Sounds at Disneyland – Club 33, Aurally

17 Jan
I’ve been thinking about the project I would like to do for my Audio Cultures class…and I think I might want to examine a section of Disneyland (although I still need to run this by my professor first). So, I was at Disneyland today, looking at some of the different areas that might be interesting for such a study. I’ve narrowed it down to somewhere along Main Street (where, when we were there, playing something from the Music Man, metaphorically welcoming visitors to Disneyland into middle America — I’ll find the song later), or right in front of the Sleeping Beauty Castle. I suspect sounds in those spots would be interesting because of just how many people are around in those areas, figuring out where to go, traversing through, not to mention how Disneyland cast members clear Main Street before each parade, and during the fireworks display, people are standing out on the streets, but few are walking around. So, interesting. But not urban, so not sure my prof will go for it. We shall see (and plus, he’s reading this, as part of the class assignment is blogging).

Josh (my prof for this class) talked in class last week about how silence and class are closely interconnected. The “higher” class/wealthier a community, the quieter the area tends to be. My friends and I had the privilege of eating dinner at Club 33 tonight – a secret dinner club located in New Orleans Square. Right next to the Blue Bayou, there is an unmarked door with an intercom. If you have a reservation, you ring the bell, and someone answers on the intercom. You give this someone the reservation name, and they let you in through the door.

Our reservations tonight were for 9pm — right as the Disney water show, Fantasmic, was starting just across the way. It was very loud – not to mention that a group of people were gathered around Blue Bayou to wait for seats. So when we rang the bell, we could not hear an answer. Finally, we made our way into Club 33 as others were leaving.

The difference between the outside and the inside of the club was drastic. It was completely silent in the club once the door closed. Ok, not completely silent, but one could hardly make out the cacophony outside. We were then taken upstairs, where the main dining room is located. It has, I think, some of the more unique acoustics I’ve ever encountered. And I’m not sure how they do it. It felt very quiet. I’m not sure if it was because the room looked so austere, or because people were talking in hushed tones, but there was a weighty sense in the air, and a quietness that was nice, if not a bit unnerving.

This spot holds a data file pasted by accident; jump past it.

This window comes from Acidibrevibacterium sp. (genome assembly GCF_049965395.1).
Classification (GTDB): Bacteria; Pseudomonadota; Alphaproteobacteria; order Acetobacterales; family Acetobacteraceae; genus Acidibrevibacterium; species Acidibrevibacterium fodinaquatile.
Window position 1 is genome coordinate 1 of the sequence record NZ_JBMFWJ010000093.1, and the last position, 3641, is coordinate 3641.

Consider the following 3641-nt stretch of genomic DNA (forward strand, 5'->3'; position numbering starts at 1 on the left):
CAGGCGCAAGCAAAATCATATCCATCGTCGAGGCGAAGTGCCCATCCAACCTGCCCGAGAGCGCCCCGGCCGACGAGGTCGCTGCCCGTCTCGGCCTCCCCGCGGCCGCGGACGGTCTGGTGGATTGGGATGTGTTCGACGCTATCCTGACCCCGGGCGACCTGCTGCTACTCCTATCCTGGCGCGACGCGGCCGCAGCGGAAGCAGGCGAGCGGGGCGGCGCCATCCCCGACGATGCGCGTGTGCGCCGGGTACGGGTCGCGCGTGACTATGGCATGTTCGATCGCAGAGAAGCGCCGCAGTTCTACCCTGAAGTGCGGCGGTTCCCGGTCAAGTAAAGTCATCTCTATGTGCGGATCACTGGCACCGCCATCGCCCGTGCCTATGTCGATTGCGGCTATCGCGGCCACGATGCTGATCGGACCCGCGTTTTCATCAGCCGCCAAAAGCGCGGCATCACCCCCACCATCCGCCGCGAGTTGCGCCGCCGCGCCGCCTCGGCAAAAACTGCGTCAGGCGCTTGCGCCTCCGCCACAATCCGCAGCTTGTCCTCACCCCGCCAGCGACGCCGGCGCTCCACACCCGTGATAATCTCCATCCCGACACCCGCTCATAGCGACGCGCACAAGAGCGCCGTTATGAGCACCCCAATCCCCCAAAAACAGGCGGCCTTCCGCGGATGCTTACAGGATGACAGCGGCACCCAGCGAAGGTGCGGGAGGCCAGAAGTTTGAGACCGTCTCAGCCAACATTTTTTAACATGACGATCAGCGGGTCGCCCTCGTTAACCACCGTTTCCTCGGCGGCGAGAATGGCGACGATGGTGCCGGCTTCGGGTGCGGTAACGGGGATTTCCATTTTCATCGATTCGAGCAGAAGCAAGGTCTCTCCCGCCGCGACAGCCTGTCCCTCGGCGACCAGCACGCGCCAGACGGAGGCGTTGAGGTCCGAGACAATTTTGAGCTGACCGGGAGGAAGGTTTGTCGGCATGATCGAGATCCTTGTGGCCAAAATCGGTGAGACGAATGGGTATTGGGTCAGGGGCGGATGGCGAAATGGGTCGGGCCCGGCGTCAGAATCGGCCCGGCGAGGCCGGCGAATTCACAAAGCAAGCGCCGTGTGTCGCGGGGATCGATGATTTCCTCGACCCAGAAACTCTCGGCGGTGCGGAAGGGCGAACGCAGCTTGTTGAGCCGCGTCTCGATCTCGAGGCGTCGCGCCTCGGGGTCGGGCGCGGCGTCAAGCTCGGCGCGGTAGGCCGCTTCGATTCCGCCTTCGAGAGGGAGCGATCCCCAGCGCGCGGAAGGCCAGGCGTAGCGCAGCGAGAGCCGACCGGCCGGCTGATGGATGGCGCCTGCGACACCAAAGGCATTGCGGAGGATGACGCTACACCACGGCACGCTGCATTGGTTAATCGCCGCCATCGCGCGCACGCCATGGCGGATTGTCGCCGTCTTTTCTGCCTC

We were seated at a round table, which concerned me, because I did not fancy raising my voice to speak to my dinner companions. However, we soon realized that we could speak relatively quietly to each other, yet still hear each other perfectly. Perhaps it is because the atmosphere was such that hushed voices were used at the other tables, and the ambient sound was low, so all verbal cues were easily picked up. What is striking, though, is that once you’re positioned in that space, you interpolate yourself into the mannerisms that the space requires. We didn’t speak loudly, because it seemed improper. Which really follows the manners of high class culture, where speaking softly and with reserve indicates someone who is more highly educated and mannered than someone who speaks loudly and abrasively with no concern for their neighbors’ comforts.
During dinner, we also enjoyed the music and sounds of Fantasmic, which had started outside, that penetrated the silence and added a nice touch to the soundscape for the evening, yet seemed intrusive to the mellow silence that existed before. The entertainment, presumably, were for those who could not get reservations to Club 33. So here, again, we see a built-in class difference, with the “lower” classes’ sounds penetrating the “upper” classes’ silence.

I should make a disclaimer that I use these terms “higher,” “upper,” “lower” loosely to reductively talk about sound and silence. I am not saying that because were able to get reservations to Club 33 that we are in any way in the “upper” class of Disney society (we are most decidedly NOT). I simply use it as a metaphor to talk about the positions in which we found ourselves this evening possibly in a way Disney intended – a space in which the rich, elite Disneyland connoisseurs gathered (Club 33), versus the space of the lower to middle Americans who came for a day of enjoyment (the park itself). It is a deliberate, constructed separation that I use simply to talk about how people are interpolated into spaces, rather than the classiness of the people themselves.

Goodness, I hope that made sense…

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Posted by on January 17, 2011 in Uncategorized


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